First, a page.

Hero: Tales of the Tome is a fast paced, deck-building game, which pitches 2-5 players against each other in a battle to see who will be the last Hero standing. But when the dust settled and the victor was crowned, was Hero: Tales of the Tomes a ballad for the ages? Or a text that was going to gather dust on our shelf?
Tome As Old As Time…
Hero: Tales of the Tome has one of the most unique storage boxes that we own. The cards and all the game components store neatly in a beautiful, thematic box, which is modelled around an old style, leather bound book. I also loved that the box has a magnetic closure, meaning your cards are stored safely, without the worry of them falling out when you lift the game out to play. A slightly deeper box would have made the storage perfect, as it is a snug fit for sleeved cards, however the consideration given to how this game looks on the shelf given it a touch of timeless beauty.
I am a magpie. No, I’m not talking about football teams, I mean my love for shiny things - glitter, sparkle, anything that catches my eye. The Hero cards in this game have a beautiful, holographic appearance on the back which really is stunning. Your Hero is the main component to this game as it structures how you build your deck in order to win and I feel that the shiny, holographic backs to the Hero cards really make them the centerpiece of your game board. That being said, make sure to use a card holder if you have one, to really be able to show it off!
Luck Of The Draw
Some deck building games can be expensive. You build a deck, but need to spend money optimising and upgrading it. Before you know it, you have an incredible, playable deck, but you’re also heavily out of pocket. Hero: Tales of the Tomes is a welcome exception. All the cards that you need are contained within the box, meaning you can save your hard earned cash for other things (more games perhaps?!). The game deck is shared amongst players, meaning everyone has an equal chance to build a great deck and win with their Hero. Of course, this means that some draws may not benefit you or your Hero’s play style/win condition, however, it does then stop your opponents from having those cards in their hands, thwarting their Hero’s path to victory mwahahaha!
Companions Be Crazy
Companions are cards which help your Hero in their path to victory by attacking the other Heroes and their companions, or by defending your Hero from your rivals. Any companion can attack, but then those same companions can also go on to defend your Hero at the end of your turn, even if they attacked… This was a mechanic which had us all questioning the need for the “select defenders” step during our games. If all attacking companions can also defend, well then surely all companions would then be selected by a player to defend their Hero at the end of their turn? This rule/phase didn’t really make sense to us as players, making this part of a player’s turn feel obsolete. Whilst it didn’t affect overall gameplay, it was hard not to ruminate on this annoyance during the rounds.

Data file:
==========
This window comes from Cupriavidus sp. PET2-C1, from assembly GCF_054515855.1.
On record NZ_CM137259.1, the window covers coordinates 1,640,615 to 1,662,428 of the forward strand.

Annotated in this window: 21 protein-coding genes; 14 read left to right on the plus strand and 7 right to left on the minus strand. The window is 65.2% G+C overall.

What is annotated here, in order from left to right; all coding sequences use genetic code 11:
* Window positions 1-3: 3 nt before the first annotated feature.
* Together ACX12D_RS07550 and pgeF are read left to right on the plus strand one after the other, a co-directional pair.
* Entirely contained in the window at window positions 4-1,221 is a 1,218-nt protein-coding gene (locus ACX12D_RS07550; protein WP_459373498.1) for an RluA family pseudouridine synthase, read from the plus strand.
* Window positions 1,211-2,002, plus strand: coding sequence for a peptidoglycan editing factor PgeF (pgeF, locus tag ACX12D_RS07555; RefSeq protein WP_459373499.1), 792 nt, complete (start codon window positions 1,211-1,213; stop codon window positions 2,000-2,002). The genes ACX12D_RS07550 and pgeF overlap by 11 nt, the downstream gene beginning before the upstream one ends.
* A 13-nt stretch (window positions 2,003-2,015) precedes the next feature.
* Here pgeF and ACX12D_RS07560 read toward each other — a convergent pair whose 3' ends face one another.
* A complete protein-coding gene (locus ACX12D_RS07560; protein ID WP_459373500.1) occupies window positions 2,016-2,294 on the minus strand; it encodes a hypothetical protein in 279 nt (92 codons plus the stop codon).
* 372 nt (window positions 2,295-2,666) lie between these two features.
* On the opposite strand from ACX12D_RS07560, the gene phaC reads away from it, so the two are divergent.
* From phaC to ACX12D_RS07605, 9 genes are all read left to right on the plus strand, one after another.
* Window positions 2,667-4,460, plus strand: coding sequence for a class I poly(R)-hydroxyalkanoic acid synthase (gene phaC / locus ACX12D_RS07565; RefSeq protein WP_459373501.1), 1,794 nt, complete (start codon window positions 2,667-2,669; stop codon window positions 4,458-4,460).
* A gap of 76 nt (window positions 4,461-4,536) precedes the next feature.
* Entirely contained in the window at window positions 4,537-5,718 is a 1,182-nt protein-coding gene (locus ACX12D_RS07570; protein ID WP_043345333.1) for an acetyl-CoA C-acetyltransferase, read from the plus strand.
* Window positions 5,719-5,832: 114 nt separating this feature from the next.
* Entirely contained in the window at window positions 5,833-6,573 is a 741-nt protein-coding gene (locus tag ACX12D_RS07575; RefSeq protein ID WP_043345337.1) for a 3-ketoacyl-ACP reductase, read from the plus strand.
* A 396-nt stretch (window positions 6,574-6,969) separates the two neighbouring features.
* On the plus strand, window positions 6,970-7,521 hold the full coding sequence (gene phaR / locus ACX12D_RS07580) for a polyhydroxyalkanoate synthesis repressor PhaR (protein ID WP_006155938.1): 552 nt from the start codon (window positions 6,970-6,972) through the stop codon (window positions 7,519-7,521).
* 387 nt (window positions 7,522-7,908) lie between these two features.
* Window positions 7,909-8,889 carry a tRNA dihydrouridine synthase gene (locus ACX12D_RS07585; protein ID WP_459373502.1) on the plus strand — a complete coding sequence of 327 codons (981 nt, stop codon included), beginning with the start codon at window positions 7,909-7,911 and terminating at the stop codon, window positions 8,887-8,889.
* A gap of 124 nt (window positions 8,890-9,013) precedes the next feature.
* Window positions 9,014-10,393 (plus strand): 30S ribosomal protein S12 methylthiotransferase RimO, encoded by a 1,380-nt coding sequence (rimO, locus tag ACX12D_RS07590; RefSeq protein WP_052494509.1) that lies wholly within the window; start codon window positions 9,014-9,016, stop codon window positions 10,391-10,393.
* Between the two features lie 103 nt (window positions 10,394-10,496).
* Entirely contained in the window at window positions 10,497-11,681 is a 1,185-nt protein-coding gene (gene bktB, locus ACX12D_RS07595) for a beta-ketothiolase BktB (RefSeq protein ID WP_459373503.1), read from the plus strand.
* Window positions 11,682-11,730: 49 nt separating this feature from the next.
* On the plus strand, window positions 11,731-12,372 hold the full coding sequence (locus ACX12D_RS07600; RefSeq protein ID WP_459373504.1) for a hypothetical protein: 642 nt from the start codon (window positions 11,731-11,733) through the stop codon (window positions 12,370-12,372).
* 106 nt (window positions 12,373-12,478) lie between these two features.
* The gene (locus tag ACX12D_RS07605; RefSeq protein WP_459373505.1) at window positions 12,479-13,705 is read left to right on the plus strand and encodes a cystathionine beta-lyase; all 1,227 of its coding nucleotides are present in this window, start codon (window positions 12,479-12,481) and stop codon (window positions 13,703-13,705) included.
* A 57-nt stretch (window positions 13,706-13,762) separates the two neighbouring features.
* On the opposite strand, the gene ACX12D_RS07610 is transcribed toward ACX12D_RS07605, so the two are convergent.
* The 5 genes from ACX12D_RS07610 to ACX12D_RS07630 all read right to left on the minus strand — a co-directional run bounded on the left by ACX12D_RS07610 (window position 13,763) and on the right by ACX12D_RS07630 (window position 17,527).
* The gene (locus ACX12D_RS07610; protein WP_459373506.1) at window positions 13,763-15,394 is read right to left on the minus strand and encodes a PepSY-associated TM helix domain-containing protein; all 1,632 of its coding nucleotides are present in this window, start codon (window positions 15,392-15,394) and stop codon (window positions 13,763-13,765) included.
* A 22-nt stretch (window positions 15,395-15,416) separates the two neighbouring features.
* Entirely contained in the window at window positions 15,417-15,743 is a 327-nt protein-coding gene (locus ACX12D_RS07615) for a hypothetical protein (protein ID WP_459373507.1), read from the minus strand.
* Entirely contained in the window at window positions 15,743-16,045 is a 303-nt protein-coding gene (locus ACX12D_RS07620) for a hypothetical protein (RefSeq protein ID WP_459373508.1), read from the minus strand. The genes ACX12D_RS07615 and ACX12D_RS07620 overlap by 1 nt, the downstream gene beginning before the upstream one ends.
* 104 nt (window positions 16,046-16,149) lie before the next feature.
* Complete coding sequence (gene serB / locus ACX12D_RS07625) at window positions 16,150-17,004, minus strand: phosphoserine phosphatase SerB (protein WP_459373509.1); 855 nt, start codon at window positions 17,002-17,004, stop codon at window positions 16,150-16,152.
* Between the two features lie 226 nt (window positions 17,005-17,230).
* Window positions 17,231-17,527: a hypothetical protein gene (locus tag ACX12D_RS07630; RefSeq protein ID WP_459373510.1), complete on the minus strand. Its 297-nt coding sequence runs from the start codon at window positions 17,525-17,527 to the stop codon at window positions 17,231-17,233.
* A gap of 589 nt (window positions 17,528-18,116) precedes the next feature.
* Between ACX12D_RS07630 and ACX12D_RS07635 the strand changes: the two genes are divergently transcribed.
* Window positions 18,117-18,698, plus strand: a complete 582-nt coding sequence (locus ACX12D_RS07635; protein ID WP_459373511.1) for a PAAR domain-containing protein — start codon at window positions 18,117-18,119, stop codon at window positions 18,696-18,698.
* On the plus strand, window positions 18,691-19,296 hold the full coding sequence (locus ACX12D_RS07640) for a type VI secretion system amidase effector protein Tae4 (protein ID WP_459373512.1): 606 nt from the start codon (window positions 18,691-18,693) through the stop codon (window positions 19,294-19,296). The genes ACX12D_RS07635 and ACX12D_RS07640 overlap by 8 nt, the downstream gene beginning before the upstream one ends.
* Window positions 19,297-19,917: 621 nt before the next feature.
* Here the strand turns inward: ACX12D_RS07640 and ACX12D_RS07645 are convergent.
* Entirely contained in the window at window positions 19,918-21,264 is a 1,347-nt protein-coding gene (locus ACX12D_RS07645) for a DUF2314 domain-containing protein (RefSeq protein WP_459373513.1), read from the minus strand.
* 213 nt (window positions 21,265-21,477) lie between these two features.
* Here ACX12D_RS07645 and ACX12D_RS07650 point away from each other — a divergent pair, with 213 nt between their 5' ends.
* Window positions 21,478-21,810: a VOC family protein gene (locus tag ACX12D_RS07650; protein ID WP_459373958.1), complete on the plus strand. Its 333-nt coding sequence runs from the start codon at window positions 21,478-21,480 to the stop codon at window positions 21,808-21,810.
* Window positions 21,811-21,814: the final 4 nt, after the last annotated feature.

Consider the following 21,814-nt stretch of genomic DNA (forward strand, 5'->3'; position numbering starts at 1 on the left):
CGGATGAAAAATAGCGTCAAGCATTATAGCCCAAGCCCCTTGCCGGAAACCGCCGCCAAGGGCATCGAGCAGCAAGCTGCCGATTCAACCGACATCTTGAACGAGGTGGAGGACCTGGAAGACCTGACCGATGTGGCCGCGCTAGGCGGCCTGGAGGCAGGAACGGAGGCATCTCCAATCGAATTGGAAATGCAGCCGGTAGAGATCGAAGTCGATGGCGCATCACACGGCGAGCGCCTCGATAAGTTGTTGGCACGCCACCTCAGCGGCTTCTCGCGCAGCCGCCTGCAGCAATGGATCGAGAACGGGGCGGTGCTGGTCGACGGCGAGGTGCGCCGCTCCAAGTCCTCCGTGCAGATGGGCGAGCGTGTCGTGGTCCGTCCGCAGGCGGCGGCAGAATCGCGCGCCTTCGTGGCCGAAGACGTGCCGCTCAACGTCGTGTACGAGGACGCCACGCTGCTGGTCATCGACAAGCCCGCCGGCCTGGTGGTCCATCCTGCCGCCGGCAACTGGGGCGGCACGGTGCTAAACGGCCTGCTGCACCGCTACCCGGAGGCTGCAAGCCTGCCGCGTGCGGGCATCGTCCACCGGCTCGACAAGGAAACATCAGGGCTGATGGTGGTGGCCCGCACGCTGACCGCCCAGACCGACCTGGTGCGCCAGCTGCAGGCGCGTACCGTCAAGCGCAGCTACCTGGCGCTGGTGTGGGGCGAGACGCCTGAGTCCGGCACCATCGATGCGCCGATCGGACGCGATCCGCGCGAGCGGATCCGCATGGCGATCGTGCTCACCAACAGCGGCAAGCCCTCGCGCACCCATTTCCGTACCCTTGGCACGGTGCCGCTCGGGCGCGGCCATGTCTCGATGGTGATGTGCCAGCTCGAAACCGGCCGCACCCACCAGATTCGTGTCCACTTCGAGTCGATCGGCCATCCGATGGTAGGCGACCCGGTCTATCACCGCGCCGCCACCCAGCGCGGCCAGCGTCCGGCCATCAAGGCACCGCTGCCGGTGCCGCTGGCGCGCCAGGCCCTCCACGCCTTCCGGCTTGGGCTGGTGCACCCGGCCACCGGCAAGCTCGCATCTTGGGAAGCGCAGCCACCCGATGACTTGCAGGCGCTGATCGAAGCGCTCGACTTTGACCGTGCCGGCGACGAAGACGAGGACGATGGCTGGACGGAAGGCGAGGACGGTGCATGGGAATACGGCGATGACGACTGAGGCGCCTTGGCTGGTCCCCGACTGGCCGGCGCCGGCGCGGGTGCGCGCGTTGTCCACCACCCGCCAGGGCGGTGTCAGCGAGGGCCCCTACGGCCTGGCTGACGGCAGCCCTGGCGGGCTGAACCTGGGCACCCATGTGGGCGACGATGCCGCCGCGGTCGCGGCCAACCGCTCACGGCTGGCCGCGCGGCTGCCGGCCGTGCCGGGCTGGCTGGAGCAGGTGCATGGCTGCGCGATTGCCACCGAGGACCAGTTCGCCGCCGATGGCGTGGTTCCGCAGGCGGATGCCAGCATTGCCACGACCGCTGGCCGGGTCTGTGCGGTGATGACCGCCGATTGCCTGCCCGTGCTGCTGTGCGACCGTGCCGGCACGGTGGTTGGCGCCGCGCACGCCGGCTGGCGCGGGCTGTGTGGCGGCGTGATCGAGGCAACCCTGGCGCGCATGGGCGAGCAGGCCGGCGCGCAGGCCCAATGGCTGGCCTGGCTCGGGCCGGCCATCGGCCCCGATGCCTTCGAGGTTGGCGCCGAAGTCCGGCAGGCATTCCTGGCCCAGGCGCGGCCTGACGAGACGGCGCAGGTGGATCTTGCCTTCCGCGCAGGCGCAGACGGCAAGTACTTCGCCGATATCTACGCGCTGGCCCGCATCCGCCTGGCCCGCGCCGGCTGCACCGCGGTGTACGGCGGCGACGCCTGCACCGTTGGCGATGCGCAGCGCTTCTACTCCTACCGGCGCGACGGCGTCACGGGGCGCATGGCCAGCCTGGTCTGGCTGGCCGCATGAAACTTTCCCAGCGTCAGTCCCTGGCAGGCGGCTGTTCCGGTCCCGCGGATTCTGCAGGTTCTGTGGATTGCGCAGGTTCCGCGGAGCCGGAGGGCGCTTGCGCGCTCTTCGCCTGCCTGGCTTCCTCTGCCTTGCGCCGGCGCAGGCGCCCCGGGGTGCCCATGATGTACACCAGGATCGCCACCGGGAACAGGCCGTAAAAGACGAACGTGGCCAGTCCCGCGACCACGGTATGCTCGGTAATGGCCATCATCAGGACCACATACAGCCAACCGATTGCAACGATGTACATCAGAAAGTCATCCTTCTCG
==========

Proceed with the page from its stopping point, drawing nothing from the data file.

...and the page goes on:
As with any good game, your Hero gets to level up - every round! This unlocks additional abilities for your Hero and improves things like their strength, armour and mana value (which is needed to cast better and more game changing spells). I felt that this mechanic was a great way to give the game balance and made it harder for players to completely outpace each other during rounds. I also loved how this added to the variety of play styles offered by the individual Heroes. On even levels, players had the choice between two fantastic abilities for their Hero, giving them a way to tailor their Hero’s strengths towards the cards they had in hand. For me, this was a great way for players to positively affect their game, regardless of the random draws from the shared deck.
My House, My Rules?
In the game rules, the game designer allows (and encourages) the use of “House Rules” for improved gameplay and player enjoyment. I really liked this touch as it made us as players feel empowered to optimise the game for the group, for example, changing the difficulty when we became more familiar with the game or ironing out a rule which was maybe unclear. Our “House Rule” - we opted to prevent companions who had attacked on a turn from also being allowed to defend a player’s Hero, making the “select defenders” step feel more necessary and making combat decisions more impactful.
Hero: Tales of the Tomes is a brilliant, quick fire, deck building game with beautiful artwork and a storage box to match. Whilst the shared deck makes player draws and subsequently the building of your deck random, once per round level ups allowed all players an even chance to improve their Hero and swing in for victory! Although some of the game rules raised our eyebrows when it came to their validity, the ability to make slight adjustments to these ourselves in the form of “House Rules” has kept Hero: Tales of the Tomes a favourite in our house for a quick, out of the box, winner takes all game!